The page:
Are you an ad agency or what?
An aggressive sort of question. But one that Signalyard faces frequently. And to be fair, it’s not a bad question. What does an ad agency do nowadays?
The good ones provide a level of technical expertise that can be hard to replicate in-house. They know the consumer and understand ways to engage them. They know how to measure the effectiveness of campaigns.
But can they really know the consumer better than the brand does? Are they providing the most appropriate technical skills or merely the ones they have on hand?
“The days when agencies could expect multiple $100 million-plus, agency-of-record accounts to go up for grabs each year are now barely visible in the rear-view mirror.” So starts an article in Advertising Age earlier this year.
“Agencies used to claim routinely to be “custodians of the Brand”. I wonder how many of them can plausibly say that any more,’ says Shaun Varga writing in the Guardian.
“What’s happening to agencies is the same thing that has happened to the PC business, the airline business, and the steel business. The advertising agency industry is being disrupted.,” marketing author and consultant Tim Williams adds in his piece on the subject.
Who’s doing the disrupting is interesting. Tech companies and software designers, blue-chip management consultancies, freelance video producers and user experience specialists, product designers and innovation agencies. All of them are moving in on the space we call marketing, the space that was previously the preserve of the advertising agency. The disruption comes as the value chain of marketing, even the definition of marketing, change more rapidly than we might have dreamt possible five years ago.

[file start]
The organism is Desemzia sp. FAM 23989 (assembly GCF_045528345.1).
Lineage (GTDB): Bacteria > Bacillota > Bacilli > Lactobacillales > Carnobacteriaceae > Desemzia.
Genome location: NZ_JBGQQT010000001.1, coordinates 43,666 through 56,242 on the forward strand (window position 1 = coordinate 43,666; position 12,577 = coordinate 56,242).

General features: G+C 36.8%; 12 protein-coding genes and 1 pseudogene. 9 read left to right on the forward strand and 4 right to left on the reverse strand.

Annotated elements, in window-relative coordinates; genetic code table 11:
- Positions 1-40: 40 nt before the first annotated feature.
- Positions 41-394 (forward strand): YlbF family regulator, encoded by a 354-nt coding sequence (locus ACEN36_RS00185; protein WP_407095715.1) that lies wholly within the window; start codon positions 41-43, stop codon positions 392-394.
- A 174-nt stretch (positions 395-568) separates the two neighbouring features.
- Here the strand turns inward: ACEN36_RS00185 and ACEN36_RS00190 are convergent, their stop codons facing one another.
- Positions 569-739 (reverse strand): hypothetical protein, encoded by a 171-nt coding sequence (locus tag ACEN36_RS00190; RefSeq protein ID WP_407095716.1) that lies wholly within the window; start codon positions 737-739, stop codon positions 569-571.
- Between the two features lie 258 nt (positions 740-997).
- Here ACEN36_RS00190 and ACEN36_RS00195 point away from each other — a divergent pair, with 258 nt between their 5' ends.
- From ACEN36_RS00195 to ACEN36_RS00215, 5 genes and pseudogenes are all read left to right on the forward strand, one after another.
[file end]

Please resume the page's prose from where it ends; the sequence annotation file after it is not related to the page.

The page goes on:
The future lies in a blend of specialist and polymath. Specialists in understanding the new art of engagement (rather than the dying art of advertising). Yet polymaths who are able to draw on skills in, or at least understanding of, software, consulting, mobile, video, service design, and never-ending innovation. The future lies with those who look to disrupt even what they have just established as the new yardstick for effective engagement.
I am tempted to add that’s what Signalyard is all about. But then that would turn this into an advertisement. And an advertising agency is the one thing we’re not.